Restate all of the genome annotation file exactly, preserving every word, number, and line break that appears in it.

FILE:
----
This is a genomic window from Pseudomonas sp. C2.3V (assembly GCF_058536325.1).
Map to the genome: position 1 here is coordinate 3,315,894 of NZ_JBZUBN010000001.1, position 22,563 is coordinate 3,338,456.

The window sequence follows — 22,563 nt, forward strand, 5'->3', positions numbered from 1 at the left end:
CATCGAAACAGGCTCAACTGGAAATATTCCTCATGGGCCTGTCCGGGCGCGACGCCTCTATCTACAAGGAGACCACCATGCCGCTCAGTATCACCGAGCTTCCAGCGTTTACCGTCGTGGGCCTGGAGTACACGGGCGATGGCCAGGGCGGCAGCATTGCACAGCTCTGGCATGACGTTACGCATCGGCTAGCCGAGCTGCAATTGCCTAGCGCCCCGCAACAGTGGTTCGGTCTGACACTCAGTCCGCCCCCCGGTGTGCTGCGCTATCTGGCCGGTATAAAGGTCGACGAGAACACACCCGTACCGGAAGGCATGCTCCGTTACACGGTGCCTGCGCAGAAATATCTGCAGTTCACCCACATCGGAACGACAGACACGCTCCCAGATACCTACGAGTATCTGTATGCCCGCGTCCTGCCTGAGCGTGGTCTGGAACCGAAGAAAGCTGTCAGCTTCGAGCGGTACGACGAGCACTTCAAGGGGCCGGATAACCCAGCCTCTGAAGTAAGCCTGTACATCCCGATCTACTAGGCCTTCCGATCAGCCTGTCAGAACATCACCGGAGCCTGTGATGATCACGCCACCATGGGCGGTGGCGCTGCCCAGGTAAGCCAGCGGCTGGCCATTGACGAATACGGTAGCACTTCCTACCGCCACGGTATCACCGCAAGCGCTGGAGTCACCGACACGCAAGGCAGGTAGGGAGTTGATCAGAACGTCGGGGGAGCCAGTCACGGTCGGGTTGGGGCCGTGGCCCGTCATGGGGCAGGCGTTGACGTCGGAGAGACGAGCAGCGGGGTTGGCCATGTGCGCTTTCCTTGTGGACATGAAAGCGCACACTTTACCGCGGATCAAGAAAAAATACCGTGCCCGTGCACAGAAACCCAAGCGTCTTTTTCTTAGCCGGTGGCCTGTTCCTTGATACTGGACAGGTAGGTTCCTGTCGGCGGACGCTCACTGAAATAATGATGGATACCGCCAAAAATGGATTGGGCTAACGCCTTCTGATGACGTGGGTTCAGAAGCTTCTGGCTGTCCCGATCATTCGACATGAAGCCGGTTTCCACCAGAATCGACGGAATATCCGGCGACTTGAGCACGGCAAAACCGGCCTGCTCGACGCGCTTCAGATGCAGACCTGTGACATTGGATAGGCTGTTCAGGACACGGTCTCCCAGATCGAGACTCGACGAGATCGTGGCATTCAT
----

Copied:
This is a genomic window from Pseudomonas sp. C2.3V (assembly GCF_058536325.1).
Map to the genome: position 1 here is coordinate 3,315,894 of NZ_JBZUBN010000001.1, position 22,563 is coordinate 3,338,456.

The window sequence follows — 22,563 nt, forward strand, 5'->3', positions numbered from 1 at the left end:
CATCGAAACAGGCTCAACTGGAAATATTCCTCATGGGCCTGTCCGGGCGCGACGCCTCTATCTACAAGGAGACCACCATGCCGCTCAGTATCACCGAGCTTCCAGCGTTTACCGTCGTGGGCCTGGAGTACACGGGCGATGGCCAGGGCGGCAGCATTGCACAGCTCTGGCATGACGTTACGCATCGGCTAGCCGAGCTGCAATTGCCTAGCGCCCCGCAACAGTGGTTCGGTCTGACACTCAGTCCGCCCCCCGGTGTGCTGCGCTATCTGGCCGGTATAAAGGTCGACGAGAACACACCCGTACCGGAAGGCATGCTCCGTTACACGGTGCCTGCGCAGAAATATCTGCAGTTCACCCACATCGGAACGACAGACACGCTCCCAGATACCTACGAGTATCTGTATGCCCGCGTCCTGCCTGAGCGTGGTCTGGAACCGAAGAAAGCTGTCAGCTTCGAGCGGTACGACGAGCACTTCAAGGGGCCGGATAACCCAGCCTCTGAAGTAAGCCTGTACATCCCGATCTACTAGGCCTTCCGATCAGCCTGTCAGAACATCACCGGAGCCTGTGATGATCACGCCACCATGGGCGGTGGCGCTGCCCAGGTAAGCCAGCGGCTGGCCATTGACGAATACGGTAGCACTTCCTACCGCCACGGTATCACCGCAAGCGCTGGAGTCACCGACACGCAAGGCAGGTAGGGAGTTGATCAGAACGTCGGGGGAGCCAGTCACGGTCGGGTTGGGGCCGTGGCCCGTCATGGGGCAGGCGTTGACGTCGGAGAGACGAGCAGCGGGGTTGGCCATGTGCGCTTTCCTTGTGGACATGAAAGCGCACACTTTACCGCGGATCAAGAAAAAATACCGTGCCCGTGCACAGAAACCCAAGCGTCTTTTTCTTAGCCGGTGGCCTGTTCCTTGATACTGGACAGGTAGGTTCCTGTCGGCGGACGCTCACTGAAATAATGATGGATACCGCCAAAAATGGATTGGGCTAACGCCTTCTGATGACGTGGGTTCAGAAGCTTCTGGCTGTCCCGATCATTCGACATGAAGCCGGTTTCCACCAGAATCGACGGAATATCCGGCGACTTGAGCACGGCAAAACCGGCCTGCTCGACGCGCTTCAGATGCAGACCTGTGACATTGGATAGGCTGTTCAGGACACGGTCTCCCAGATCGAGACTCGACGAGATCGTGGCATTCAT